materialist awareness of, and concern with, (institutional, regional, professional, socio-economic) ‘locations’ in which postcoloniality is produced and circulated. Robert Young’s intervention here instead emphasises ethnic or national ‘origins’ of critics in isolation from, and at the expense of, such ‘locations’. Crucial to note here is the inconsistency, the doubleness of Young’s standards: he deems ethnicity to be most significant in Spivak’s case, but when it comes to Parry switches tack to emphasise the category of nationality. (I wonder what might have resulted had

in Postcolonial contraventions
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family for migrants living in Ireland and for migrants from Ireland living elsewhere, and shows the ways in which family changes across space and time. The final section of the chapter is concerned with community. In migration studies, the term community often refers to migrants with a shared nationality, such as the Irish community in Australia or the Polish community in Ireland. This section shows the difficulties with this approach to community, and the alternative – and at times contradictory – ways in which migrants define the term. Rather than assuming that

in Ireland and migration in the twenty-first century

the Geneva Convention on refugees because of the emerging types of migrants and refugees do not fit with the categories set out in the Convention.1 The Albanian immigrants were not the largest group reaching the  Mediterranean countries from eastern Europe. Immigrants of various nationalities started moving soon after, legally or illegally, towards the countries of southern Europe. These were the main, silent actors in the  Mediterranean migration scene around the year 2000. They did not follow the sea routes and so did not experience the opportunities and risks of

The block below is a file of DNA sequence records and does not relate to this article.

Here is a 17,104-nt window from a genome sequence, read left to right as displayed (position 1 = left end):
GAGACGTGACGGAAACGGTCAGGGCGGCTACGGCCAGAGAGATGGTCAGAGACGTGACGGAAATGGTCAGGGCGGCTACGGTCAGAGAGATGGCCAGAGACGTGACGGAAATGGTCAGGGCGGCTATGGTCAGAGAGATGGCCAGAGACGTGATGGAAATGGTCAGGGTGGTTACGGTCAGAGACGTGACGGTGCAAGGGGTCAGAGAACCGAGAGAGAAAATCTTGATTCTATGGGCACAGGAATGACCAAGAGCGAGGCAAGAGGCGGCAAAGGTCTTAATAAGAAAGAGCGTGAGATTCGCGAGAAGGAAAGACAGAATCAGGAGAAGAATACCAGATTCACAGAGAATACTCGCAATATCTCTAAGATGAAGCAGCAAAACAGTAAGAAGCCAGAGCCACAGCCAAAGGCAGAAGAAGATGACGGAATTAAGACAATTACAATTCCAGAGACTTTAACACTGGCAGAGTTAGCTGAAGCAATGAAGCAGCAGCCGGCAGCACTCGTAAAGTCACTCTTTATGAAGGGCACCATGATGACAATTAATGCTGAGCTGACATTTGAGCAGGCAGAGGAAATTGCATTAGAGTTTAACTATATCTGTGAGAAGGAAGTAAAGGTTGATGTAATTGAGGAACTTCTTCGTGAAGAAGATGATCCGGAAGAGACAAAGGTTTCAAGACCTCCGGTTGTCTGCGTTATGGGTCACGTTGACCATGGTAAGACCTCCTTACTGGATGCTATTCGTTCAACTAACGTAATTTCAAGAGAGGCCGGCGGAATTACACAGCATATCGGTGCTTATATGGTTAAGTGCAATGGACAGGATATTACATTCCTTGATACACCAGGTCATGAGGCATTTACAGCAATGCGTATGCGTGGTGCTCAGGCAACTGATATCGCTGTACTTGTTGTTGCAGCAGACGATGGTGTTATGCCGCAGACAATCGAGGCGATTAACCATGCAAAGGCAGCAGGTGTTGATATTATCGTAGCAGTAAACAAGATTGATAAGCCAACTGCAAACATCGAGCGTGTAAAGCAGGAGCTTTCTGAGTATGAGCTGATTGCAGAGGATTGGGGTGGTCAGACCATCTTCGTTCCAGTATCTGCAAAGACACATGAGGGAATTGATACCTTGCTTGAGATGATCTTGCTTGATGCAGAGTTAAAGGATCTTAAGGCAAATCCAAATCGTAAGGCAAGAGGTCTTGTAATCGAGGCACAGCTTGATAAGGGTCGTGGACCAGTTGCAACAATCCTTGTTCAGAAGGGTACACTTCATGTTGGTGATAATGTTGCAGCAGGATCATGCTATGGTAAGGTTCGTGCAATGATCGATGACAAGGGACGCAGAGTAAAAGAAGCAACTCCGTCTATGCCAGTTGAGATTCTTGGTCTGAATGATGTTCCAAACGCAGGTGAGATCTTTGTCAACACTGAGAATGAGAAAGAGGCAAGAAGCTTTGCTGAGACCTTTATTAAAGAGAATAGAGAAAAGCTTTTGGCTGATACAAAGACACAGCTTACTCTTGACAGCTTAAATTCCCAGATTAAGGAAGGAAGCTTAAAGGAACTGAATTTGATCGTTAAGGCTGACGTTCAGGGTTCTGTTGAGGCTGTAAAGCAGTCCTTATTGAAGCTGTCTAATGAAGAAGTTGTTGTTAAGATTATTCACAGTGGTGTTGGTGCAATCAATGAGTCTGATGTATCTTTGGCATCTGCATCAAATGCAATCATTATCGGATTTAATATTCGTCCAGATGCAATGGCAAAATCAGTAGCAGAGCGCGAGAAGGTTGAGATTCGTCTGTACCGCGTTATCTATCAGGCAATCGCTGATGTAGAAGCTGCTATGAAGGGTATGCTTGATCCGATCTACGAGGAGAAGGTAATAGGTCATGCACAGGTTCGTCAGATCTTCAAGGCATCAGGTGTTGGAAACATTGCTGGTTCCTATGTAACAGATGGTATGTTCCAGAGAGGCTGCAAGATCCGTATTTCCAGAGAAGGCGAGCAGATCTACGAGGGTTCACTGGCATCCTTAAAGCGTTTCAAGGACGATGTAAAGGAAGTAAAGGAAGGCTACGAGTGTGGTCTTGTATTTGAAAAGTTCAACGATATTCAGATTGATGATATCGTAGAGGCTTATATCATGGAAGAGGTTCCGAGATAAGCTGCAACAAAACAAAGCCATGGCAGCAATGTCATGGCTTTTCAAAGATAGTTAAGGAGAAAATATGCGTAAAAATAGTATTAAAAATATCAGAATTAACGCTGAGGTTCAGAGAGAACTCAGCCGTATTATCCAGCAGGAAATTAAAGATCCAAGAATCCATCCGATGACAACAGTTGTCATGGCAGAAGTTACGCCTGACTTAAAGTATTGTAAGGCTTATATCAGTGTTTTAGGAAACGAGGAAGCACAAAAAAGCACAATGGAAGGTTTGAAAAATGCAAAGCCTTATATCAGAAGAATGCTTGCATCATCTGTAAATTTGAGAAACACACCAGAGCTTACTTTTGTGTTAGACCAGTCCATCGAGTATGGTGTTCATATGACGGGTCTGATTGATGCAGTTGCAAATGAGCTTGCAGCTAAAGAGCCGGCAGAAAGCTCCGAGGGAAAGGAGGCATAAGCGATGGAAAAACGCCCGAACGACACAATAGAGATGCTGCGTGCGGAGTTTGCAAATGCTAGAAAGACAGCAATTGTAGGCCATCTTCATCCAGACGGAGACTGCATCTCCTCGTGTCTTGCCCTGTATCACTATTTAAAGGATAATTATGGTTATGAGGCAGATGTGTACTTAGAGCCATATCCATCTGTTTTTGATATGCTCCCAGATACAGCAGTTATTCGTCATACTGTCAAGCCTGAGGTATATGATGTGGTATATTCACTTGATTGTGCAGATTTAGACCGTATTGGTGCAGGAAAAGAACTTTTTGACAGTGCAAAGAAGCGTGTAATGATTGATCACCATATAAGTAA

in Western capitalism in transition
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Doing ethnography and thinking comparatively

contradict that, and dwell for a moment on the presence of comparative thinking in the words of my informants. As we have seen, comparison of banks (BoS, Capital, Halifax) and of nationalities (Scots and English) was a key and almost unavoidable means of indigenous sense-making in the context of merger. I have tried to convey that this was sometimes done sharply, sometimes ambivalently and often somewhere in between. However, I have tended to focus on that portion of the discourse that was emphasising differences, because I think this was being conditioned by, and serving

in Salvage ethnography in the financial sector